June, 2005 Page 2
More June Pics

Well, Almost ...

This was actually Memorial Day weekend, but who's counting? It was our first "warm" weekend, the unofficial start of summer, after a miserably cold, wet May. Rejoice, rejoice, can I put the winter coat away now?

Kurt, Tina, Erin, Kelsey & Joe made their first trip to Mendon of the year, as is the custom, on this weekend. The kayaks and canoe were dusted off, the deck furniture put out and the grill was fired up. I'm always surprised by how much the kids have grown ... this time it had been too long since we'd last seen them (February!). Joe was sporting a new, longer haircut (a Caesar look), and it took some getting used to after so many years of Kurt's brushcuts. Erin and Kelsey are beauties ... look out, Kurt & Tina.

The group spent the night ... we did the lake, the park, the stores (Ocean State Job Lot and AJ Wright, woo hoo) and Lookout Rock. Bring on summer.

On Lookout Rock in Northbridge.

Kelsey & Joe, our house in distance

Kurt & team

Joe's got an arm!

Lacrosse is a tough game, as Kelsey & I found out.

The Usual Suspects are Back ...

I love our ducks and look forward to the new 'lings each year. The Canada geese are OK, too ... though many people put out deterrents because they make a mess. But I can't resist their cute younguns, and heck, they have to hang out somewhere. So I'm on weekly poop pickup duty (it's an art).

Same duck, strutting her stuff.

Yeah, that  works.

So cute (mom is above).

The squirrels are constant pests on our deck ... the squirrel-proof bird feeders keep them pretty much at bay, but they keep hoping. Recently I put out my hummingbird feeder — the same one I'd used last year without incident. This was the scene a few days later ... after chug-a-lugging for several minutes this guy staggered off with a sugar high.


Cat Tales

So, Tony had worms — again — or still. In spite of three previous rounds of medication. This time, as a bonus, he also had coccidia, another parasite. And again, the deal is when one cat is treated, all the cats need to be treated (five total).

Now, when Tony was younger/smaller it was fairly easy to squirt a vial full of medication in his mouth. No more. He's morphed into a squirmy, eel-like creature, very strong and very determined NOT to swallow the gooey stuff (that we had to give him 7 days in a row!). On our first attempt (it took both of us), the sticky liquid dripped and sprayed all over me, Peter and Tony as he clamped his mouth shut, twisted and shook his head, and wriggled like Houdini getting out of a straightjacket.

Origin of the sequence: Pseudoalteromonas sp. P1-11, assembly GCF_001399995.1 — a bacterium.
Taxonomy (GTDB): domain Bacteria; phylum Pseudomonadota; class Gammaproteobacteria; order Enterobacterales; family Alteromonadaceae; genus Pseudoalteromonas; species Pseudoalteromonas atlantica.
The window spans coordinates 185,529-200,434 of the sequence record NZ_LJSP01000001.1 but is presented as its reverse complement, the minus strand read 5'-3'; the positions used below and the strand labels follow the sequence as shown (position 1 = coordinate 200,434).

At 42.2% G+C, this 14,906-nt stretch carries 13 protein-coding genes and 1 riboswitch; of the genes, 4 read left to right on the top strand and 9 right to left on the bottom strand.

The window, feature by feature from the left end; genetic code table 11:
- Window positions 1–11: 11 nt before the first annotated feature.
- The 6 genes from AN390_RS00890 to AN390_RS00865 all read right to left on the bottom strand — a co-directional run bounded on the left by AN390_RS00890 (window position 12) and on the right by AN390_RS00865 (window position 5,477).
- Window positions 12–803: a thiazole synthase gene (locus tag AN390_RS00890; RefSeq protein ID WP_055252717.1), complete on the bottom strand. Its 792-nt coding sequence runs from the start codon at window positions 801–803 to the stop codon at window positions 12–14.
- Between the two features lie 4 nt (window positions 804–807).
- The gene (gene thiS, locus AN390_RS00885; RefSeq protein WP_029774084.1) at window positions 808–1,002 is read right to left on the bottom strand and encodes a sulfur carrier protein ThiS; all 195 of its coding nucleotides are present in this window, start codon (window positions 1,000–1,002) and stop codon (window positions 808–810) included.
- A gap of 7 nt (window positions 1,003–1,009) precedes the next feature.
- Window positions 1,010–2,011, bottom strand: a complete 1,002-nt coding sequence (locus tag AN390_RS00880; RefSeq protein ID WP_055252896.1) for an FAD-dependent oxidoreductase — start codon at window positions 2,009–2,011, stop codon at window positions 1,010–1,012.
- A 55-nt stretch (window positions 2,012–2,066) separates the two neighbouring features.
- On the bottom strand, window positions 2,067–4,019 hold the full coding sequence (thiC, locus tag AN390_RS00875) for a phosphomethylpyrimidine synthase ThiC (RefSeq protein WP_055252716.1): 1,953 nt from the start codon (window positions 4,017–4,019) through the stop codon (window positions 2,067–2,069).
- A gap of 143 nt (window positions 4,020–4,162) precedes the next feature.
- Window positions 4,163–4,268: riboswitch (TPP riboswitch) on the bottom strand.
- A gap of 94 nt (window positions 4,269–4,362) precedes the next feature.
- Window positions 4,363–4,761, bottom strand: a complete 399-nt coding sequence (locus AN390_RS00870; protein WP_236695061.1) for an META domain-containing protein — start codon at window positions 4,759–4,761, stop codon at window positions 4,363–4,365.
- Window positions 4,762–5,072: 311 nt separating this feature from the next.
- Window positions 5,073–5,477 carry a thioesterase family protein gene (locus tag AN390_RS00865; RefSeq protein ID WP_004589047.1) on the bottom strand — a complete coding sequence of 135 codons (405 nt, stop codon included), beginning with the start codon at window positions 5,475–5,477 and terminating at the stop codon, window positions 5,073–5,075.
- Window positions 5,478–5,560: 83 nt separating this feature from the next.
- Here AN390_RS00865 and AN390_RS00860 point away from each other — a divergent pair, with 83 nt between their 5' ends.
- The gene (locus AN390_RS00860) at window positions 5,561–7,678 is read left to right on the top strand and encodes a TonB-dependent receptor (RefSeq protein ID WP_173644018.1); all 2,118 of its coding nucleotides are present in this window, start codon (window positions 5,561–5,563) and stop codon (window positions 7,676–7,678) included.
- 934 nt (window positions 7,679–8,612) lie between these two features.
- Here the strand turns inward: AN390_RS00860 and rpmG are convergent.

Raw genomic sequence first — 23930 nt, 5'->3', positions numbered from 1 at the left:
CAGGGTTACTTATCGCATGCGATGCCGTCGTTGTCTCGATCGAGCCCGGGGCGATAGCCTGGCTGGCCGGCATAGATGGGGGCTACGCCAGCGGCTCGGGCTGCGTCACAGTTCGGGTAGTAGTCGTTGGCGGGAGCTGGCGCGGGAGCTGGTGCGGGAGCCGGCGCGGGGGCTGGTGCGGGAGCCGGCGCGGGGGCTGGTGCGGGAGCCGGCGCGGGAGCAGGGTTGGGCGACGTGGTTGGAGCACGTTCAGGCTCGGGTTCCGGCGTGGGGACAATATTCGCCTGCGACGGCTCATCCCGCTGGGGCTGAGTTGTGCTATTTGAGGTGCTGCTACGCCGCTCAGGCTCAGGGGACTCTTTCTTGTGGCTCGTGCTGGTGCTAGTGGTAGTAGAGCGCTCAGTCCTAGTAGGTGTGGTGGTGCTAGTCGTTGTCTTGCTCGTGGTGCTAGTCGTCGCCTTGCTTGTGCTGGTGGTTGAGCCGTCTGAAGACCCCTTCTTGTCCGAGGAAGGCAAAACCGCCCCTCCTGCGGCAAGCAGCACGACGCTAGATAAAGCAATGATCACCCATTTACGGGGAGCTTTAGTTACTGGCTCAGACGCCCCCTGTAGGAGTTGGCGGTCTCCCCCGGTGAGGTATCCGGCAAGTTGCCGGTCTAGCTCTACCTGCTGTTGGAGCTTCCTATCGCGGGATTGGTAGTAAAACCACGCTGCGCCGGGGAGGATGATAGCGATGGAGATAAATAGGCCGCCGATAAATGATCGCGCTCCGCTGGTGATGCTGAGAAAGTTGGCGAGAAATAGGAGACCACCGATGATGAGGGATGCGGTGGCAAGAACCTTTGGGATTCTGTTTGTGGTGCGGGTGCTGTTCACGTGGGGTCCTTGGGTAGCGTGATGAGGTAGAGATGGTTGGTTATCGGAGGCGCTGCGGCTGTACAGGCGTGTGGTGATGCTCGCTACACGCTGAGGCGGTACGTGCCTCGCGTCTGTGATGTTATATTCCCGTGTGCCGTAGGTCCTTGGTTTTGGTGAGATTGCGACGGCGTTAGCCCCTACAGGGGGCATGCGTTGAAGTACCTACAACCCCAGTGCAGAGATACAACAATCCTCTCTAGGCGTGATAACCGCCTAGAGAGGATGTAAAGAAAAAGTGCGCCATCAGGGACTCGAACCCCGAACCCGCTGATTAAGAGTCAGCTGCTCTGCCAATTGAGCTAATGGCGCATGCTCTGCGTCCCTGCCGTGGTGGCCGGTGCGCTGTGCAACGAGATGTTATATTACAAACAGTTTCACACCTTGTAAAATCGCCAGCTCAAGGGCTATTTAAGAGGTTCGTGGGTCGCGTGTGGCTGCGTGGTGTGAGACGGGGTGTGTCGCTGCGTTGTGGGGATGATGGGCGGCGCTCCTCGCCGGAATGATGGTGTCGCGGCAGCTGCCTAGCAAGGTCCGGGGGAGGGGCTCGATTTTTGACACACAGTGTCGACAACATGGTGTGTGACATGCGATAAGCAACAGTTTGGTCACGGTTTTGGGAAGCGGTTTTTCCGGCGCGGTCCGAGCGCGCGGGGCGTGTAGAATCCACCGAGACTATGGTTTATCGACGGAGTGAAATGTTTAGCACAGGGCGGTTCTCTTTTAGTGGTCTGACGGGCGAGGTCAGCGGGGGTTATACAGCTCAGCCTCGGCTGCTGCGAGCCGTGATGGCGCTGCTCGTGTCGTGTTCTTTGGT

On subsequent evenings, Tony quickly figured out what it meant when Peter & I started towards him ... and ran and hid in his inimitable way. Luckily for us, his friendly nature would eventually bring him out where we grabbed him and did the dreaded deed. We (finally) got smart towards the end of the week and wrapped him in a towel which seemed to calm him (and us). We figured he had observed his mentor Stinky, whose remain-cool-with-clamped-mouth technique is very effective. Now we need to get another sample checked in a couple weeks to see if he's worm-free. Not easy, as he's a stealth pooper (as is Vinny, whom we haven't been able to check — with five cats we don't know who does what unless we happen to witness the event). The other three are clean, hallelujah.

Squirrel, in a command performance

Stink enjoys some supervised outdoor time.

Sara, cat of mystery.

Speaking of Stinky ... a few months earlier the vet needed a urine sample from him before he was to undergo anesthesia. OK ... uh, how do I do that? After some miscommunication on methodology, and having to deal with the 5-cat house situation, I saw an opportunity one afternoon. Stink was ambling down the basement stairs after dinner, heading towards the litter boxes. I grabbed him up, along with one of the boxes and headed for the upstairs bathroom. This operation required privacy, concentration, determination and resourcefulness. As he perched in the pee position, I awkwardly slipped a plastic bag under him ... planning to catch some precious liquid.

Well, the pee trickled off the bag and down onto the tile floor. So, there's my sample ... now what? Ah, a squeegee for the shower was at hand. So there I was, on my knees, squeegeeing puddles of pee into a cup as best I could. It worked pretty well actually, I was proud.

Turns out Stinky needed medication and then another urine sample after that. This time, I followed the cat manual suggestion: fill a litter box with aquarium gravel (non-absorbing), isolate Stinky after dinner, he pees, I suction up the liquid with a dropper — MUCH easier.

A Good Day ...

Liz came down to visit the shelter one day — she was immediately welcomed by the most affectionate cats in the world .. the Special Needs gang. They love to be combed and will nudge, touch and lick you to get your attention. Afterwards we went to downtown Uxbridge ... I wanted Liz to see the funky, artsy shops. We had fun looking at used books, risque cards, handmade jewelry, spiritual gemstones and preserved insects. Yes, Uxbridge has it all.

Also on that day, I noticed a new shelter arrival, Peek-a-boo, a pretty calico who was a home surrender. Hmmm, she reminded me of Snowball, my in laws' cat who had recently died. They were still mourning her loss and weren't ready for another cat yet. Or were they? I took a couple pics of Peek, sent them off, and a few days later, Peek had herself new parents!

Liz with Puffy
Peek before finding home.

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